“It has to be the one thing it seems that defines us as human beings,” Farrell added, “our ability to care for each other, our ability to demonstrate through acts of compassion a concern for your fellow man. Valentine’s Day? I don’t even know what that’s about. Really? It’s whatever you make it. Some people put up a Christmas tree and some people don’t.”
Farrell added, “I don’t think there’s anything wrong with flowers and chocolate-covered maraschino cherries. Would it be nice if it didn’t take such a publicly promoted or commercially promoted holiday for people to extend themselves with gestures of love? But yeah, I know. I think love is really what makes it all spin, you know?”
Eva Marie Saint chimed in, “I’ve been in love. I’ve been married almost 63 years.”
“What do you know about love?” Farrell cracked. “Next!”
Eva Marie Saint, married to veteran director-producer Jeffrey Hayden, with whom she had two children, laughed. “If I don’t know about love by now I never well. And that’s kept me really going in my life. I don’t know how I would have gotten through this life without someone to really love me. Love is very forgiving to one another, and it’s my favorite emotion in life.”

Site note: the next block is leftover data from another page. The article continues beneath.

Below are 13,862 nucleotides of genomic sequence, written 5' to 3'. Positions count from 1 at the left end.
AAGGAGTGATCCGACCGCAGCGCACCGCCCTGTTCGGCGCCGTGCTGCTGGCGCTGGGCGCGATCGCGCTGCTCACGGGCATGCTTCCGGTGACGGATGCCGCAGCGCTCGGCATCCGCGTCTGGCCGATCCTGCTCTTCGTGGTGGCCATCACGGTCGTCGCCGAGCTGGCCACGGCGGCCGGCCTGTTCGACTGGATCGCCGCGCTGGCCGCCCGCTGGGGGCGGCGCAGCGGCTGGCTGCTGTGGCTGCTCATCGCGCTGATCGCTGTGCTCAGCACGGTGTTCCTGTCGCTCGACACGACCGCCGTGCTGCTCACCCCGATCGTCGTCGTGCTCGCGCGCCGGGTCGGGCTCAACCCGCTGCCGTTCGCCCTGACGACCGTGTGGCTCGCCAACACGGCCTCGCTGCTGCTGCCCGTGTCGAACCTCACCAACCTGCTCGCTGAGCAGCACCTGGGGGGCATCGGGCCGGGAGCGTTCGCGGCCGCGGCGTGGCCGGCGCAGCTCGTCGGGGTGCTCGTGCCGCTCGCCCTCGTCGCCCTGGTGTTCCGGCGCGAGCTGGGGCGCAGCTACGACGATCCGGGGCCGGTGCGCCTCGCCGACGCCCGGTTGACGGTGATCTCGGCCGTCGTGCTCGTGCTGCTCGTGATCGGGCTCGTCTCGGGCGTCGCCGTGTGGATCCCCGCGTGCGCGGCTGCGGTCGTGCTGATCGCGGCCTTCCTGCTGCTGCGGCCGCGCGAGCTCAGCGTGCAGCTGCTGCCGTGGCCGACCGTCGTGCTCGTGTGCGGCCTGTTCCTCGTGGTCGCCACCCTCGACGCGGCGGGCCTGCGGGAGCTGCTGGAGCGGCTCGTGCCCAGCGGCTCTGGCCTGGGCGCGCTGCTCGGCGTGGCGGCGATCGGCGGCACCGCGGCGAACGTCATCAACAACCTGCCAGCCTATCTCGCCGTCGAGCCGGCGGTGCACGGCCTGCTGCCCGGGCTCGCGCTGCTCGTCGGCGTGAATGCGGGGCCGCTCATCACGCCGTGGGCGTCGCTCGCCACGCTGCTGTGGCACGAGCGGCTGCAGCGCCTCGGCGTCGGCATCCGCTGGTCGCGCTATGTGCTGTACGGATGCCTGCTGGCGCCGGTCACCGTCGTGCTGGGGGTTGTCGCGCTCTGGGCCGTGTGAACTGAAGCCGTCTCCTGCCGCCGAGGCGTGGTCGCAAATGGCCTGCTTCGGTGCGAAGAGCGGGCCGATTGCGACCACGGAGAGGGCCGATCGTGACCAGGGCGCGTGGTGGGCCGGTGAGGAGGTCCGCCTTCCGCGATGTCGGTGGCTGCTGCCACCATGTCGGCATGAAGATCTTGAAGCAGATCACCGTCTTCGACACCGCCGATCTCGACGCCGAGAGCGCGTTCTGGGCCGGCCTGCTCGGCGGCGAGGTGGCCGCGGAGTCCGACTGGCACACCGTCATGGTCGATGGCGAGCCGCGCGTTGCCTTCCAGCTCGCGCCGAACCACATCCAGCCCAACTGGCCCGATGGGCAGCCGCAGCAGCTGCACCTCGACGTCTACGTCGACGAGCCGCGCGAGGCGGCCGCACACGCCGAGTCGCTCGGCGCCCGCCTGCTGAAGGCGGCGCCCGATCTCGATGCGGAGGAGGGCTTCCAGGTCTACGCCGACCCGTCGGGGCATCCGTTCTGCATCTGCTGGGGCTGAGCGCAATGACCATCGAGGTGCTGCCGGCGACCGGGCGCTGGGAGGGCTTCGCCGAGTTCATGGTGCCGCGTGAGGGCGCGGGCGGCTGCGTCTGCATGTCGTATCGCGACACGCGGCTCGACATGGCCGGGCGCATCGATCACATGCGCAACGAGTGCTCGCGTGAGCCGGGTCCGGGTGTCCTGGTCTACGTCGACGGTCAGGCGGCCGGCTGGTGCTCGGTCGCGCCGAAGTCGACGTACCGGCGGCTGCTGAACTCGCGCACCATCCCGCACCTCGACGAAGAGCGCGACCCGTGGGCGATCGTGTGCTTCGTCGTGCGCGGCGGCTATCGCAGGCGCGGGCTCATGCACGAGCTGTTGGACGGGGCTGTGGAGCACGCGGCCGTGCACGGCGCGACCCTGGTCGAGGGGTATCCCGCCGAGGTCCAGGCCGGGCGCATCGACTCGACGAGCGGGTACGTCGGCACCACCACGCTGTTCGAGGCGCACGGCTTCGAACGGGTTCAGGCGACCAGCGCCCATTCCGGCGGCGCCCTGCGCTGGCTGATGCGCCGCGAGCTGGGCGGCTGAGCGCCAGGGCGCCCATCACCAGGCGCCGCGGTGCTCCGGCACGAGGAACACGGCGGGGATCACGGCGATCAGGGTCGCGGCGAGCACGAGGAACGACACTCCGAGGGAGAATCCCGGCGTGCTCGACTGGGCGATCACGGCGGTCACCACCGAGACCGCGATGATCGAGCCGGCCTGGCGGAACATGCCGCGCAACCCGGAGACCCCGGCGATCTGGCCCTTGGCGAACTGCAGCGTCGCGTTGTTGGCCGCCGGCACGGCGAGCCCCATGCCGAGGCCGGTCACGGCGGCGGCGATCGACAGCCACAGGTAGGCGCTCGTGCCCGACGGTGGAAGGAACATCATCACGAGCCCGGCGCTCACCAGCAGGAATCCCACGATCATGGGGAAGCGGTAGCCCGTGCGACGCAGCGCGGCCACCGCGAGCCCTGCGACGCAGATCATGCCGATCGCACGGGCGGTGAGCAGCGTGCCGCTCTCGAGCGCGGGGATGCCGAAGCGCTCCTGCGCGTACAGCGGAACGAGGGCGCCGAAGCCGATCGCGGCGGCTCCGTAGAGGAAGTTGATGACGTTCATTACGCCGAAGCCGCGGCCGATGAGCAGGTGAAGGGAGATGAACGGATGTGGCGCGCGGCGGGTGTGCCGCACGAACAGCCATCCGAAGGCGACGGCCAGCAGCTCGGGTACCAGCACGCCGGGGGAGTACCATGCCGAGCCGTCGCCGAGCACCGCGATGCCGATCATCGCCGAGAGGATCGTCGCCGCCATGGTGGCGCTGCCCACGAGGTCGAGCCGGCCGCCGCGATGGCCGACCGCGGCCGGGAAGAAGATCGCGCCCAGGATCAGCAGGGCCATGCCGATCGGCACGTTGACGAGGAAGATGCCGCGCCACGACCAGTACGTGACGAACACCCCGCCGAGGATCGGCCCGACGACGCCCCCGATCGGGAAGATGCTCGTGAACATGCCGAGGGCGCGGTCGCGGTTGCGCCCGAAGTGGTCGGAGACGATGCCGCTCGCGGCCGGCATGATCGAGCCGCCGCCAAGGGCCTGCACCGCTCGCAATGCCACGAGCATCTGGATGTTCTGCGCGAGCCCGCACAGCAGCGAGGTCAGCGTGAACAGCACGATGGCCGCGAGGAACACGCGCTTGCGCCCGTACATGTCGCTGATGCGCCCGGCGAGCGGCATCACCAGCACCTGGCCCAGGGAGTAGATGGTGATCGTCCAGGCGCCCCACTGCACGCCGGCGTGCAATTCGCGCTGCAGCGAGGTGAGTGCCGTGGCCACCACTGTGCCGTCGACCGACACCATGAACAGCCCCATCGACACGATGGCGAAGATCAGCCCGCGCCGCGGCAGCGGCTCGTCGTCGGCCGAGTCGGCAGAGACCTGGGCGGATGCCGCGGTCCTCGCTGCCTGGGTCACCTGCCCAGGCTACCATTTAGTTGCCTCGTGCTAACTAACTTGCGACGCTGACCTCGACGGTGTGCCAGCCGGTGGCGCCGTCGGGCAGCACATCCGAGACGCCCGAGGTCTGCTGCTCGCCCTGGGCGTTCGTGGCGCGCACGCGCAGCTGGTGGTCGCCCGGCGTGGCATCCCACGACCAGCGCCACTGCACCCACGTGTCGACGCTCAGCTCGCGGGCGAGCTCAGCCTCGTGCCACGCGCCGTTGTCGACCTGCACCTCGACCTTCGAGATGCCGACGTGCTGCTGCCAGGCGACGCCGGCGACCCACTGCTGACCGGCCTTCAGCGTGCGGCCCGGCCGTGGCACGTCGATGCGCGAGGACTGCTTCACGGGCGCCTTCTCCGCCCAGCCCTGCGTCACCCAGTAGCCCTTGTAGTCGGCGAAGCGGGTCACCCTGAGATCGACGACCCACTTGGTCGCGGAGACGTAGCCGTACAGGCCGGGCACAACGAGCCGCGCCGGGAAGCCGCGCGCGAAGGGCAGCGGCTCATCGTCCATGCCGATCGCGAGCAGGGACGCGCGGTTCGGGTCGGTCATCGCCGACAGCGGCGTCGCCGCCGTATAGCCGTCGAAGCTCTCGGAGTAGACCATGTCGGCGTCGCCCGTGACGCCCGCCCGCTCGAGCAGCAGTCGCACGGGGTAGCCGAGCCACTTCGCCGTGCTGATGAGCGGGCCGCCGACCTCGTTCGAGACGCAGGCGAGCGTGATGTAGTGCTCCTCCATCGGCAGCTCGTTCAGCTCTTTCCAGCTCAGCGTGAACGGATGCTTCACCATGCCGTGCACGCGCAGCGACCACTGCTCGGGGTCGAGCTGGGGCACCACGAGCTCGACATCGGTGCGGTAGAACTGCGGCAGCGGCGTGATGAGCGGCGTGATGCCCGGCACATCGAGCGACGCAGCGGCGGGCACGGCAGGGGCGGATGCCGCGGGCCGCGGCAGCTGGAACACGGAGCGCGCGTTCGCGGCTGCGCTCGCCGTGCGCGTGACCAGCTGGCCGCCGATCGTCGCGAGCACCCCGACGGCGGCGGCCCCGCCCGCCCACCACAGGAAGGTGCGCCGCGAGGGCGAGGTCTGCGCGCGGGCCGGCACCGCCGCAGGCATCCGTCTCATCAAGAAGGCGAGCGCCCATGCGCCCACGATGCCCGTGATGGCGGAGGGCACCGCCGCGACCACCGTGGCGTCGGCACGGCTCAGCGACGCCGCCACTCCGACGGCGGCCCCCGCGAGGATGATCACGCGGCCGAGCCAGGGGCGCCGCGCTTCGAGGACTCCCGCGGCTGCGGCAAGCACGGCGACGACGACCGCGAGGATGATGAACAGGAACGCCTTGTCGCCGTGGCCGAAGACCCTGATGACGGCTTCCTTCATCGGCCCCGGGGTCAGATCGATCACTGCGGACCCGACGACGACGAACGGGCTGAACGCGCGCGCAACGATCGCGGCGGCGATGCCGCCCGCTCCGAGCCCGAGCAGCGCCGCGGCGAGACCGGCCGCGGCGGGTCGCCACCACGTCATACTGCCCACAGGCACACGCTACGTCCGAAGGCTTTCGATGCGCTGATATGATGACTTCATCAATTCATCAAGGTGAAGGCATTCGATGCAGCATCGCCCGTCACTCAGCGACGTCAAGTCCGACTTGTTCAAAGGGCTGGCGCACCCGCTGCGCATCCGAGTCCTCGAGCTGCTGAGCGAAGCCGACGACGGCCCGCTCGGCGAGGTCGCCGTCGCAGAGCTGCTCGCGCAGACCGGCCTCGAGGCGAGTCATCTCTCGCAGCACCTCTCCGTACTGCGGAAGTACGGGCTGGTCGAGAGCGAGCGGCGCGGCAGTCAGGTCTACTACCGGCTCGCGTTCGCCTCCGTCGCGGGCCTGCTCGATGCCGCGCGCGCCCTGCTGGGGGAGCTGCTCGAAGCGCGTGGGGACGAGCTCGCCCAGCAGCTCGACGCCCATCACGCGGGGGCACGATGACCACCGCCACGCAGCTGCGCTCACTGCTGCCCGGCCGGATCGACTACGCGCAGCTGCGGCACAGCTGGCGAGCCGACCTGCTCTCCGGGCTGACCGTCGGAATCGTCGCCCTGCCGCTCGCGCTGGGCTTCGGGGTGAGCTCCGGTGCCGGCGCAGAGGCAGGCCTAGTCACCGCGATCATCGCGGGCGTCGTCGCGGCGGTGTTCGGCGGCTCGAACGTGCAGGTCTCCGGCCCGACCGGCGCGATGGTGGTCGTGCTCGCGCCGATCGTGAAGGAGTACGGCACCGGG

Then Eva Marie Saint, who looks terrific and is still a hoot, gushed about the love scenes in the film, which includes some tasteful nudity that she noted, “left something to the imagination.”
“I’ll never forget your face,” she told Findlay, “with the kiss and Colin, and I wanted to be there,” she paused, “in your place.”
Findlay was asked, what was it like filming the sex scene with Farrell?
The actress stumbled a little of the question and reddened, noting, “It was fine, a peaceful moment. I suppose they’re kind of aware of finding the comedy within something and the naïvete and the joy of it, a very special moment,” where their characters have “found real, true love.”
Then Goldsman jumped in to help her out. “Let me disabuse you of something,” he said, “Love scenes are the most horrible thing you can ever ask actors to do. Just try to take a moment, now take off your clothes. But here, really? No, no, really! So love scenes are the hardest thing in the world, and if you enjoy them that’s wonderful because nobody making them sits there and goes, let’s do that again tomorrow.” The director pounded his fist lightly on the table to emphasize the point.
“I don’t know that I agree,” Farrell chimed in. “I really don’t. Maybe that’s awfully sleazy and cheap of me. It’s not that I get personal kicks or gratification from them, but I do think that human touch in whatever form it comes in, as long as that form is one that is mutually compassionate and respectful, is a really gorgeous thing. So while it is an atmosphere of absolute artifice and it’s not romantic and it’s never going to be sexy, if the two people who are involved in it are on the same page and taking care of each other, there’s worse days at the office.”
Eva Marie Saint smiled.